Over the past decade, I have seen a dramatic acceleration in the pressure on institutional investors to become more responsible, but the reaction of some is leading to irresponsibility.
All kinds of issues – seemingly only restricted by imagination – are now presented as relevant for investors by different stakeholders. However, many of these new requests have very little, if anything, to do with investment as normally understood. Investors are being asked to attend to purely political, moral or ethical considerations with a reference to responsibility in investments. The set of ESG issues deemed relevant for investment decision-making seems to have become a miscellany of everything disparate stakeholders might think of and lobby for. Therefore, it is increasingly important to differentiate between those ESG issues that investors may deem material to their investment policies as a contribution to longer-term returns and the issues investors would like to build into their investment approach for other, non-investment related reasons.
The set of ESG issues deemed relevant for investment decision-making seems to have become a miscellany of everything disparate stakeholders might think of and lobby for.
Despite the relatively strict regulation of our industry, there is in most jurisdictions enough flexibility for the development of ESG strategies suitable for each investor. Therefore, there should also be room to incorporate political, moral or ethical views, if desired and consistent with the interests of the beneficiaries or clients. Investors who choose to build these views into their portfolios tend, though, to place them under the umbrella of responsible investment. I think this approach is misguided and potentially dangerous. Since when has one kind of political view become more responsible than other, if one should at all link political views with responsibility?
Generally, as timeframes lengthen and their awareness grows, we can expect investors systematically to assess which ESG issues are material for various geographies, sectors and companies. However, as they start adding issues outside this analysis of materiality, the picture on what responsibility in investments is about, is starting to blur with unpleasant consequences – not least for the investors themselves.
Under pressure from NGOs and other lobbyists, some institutional investors are starting to define their own political, moral and ethical views as relevant for investment decision making, confusing theirstakeholders and putting their peers in a bad light for having unstated or different political, moral or ethical views.
This is leading to ever lengthening exclusion lists and a diminution of impact through stewardship. Can this behaviour be called responsible? All of our actions have motivations and it is worth our considering the real, underlying motivations for such investment strategies. We are now asking investors to do more than simply comply with the legislation and deliver the highest possible returns. They are also asked to keep the entire outside world happy, independently of whether it makes sense from an investment point of view. In some places, ESG has even become a competition parameter, most likely because that is the only angle of investment most stakeholders have a view on – at least when asked directly.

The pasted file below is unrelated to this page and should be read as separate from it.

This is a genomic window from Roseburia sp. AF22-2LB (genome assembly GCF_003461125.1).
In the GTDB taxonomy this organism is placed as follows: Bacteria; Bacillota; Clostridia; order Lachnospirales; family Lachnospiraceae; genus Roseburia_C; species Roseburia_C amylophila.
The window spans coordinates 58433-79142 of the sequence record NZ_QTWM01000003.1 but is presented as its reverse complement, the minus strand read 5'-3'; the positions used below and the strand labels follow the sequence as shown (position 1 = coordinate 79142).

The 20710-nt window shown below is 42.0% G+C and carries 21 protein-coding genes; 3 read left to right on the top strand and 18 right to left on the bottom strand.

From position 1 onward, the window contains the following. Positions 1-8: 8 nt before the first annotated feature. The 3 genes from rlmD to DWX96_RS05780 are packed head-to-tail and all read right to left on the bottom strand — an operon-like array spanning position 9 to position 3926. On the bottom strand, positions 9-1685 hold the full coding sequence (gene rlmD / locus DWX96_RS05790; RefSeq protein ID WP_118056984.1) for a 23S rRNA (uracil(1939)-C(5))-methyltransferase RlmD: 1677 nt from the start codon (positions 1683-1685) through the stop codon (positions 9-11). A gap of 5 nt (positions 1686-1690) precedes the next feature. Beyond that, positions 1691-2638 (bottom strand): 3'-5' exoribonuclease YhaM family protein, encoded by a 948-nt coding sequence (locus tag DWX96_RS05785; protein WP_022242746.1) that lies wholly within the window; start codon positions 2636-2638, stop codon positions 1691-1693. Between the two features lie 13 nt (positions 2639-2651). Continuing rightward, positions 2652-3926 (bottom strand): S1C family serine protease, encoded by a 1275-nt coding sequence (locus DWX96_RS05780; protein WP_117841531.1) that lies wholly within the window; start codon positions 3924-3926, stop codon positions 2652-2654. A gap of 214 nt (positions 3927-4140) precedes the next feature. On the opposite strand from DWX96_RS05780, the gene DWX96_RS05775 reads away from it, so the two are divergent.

This puts investors under huge pressure. The natural way of acting under such stress is avoiding the unpleasant issues rather than accepting them, embracing them and trying to find a meaningful outcome. The motivation for some investors’ actions within responsible investment seems too often to be fear – fear of being criticised by their stakeholders and NGOs, fear of being exposed to the media, and sometimes maybe even fear of losing their jobs. All that together leads to a fear of being exposed as a failed and irresponsible investor. Firstly – it is not a healthy state of mind to be in – investors are humans, after all. Secondly – the increasing requirements on investors are here to stay. Hiding away or panicking and giving the activist stakeholders what they want, crossing fingers for it to be the last thing they ever ask for is not a sensible solution for a long-term investor. We are at real risk of wholesale exclusions from our portfolios, dictated by minorities.
If you as an investor wish to have political, ethical or moral views – so be it. But, state these views clearly and most importantly separately from your investment policy. Responsibility within investment is primarily about integrating material and risk-related ESG issues in investment decision-making. Political, ethical and moral views in isolation are not the ones that lead to sustainable portfolios.
In all aspects of life, we achieve better results by acting out of our will to succeed rather than out of a fear of failure. Therefore, I would like to invite investors to help themselves by taking a stand, developing clear policies and creating an environment in which investment strategies are created out of a desire to make a contribution rather than out of a fear of being criticised.
Zaiga Strautmane is an independent advisor on responsible investment. She is formerly Head of ESG, Compliance Officer and lawyer at Unipension in Denmark, now known as MP Investment Management, a founding board member and Vice Chair of Dansif and Chair of the Client Advisory Board at Hermes EOS.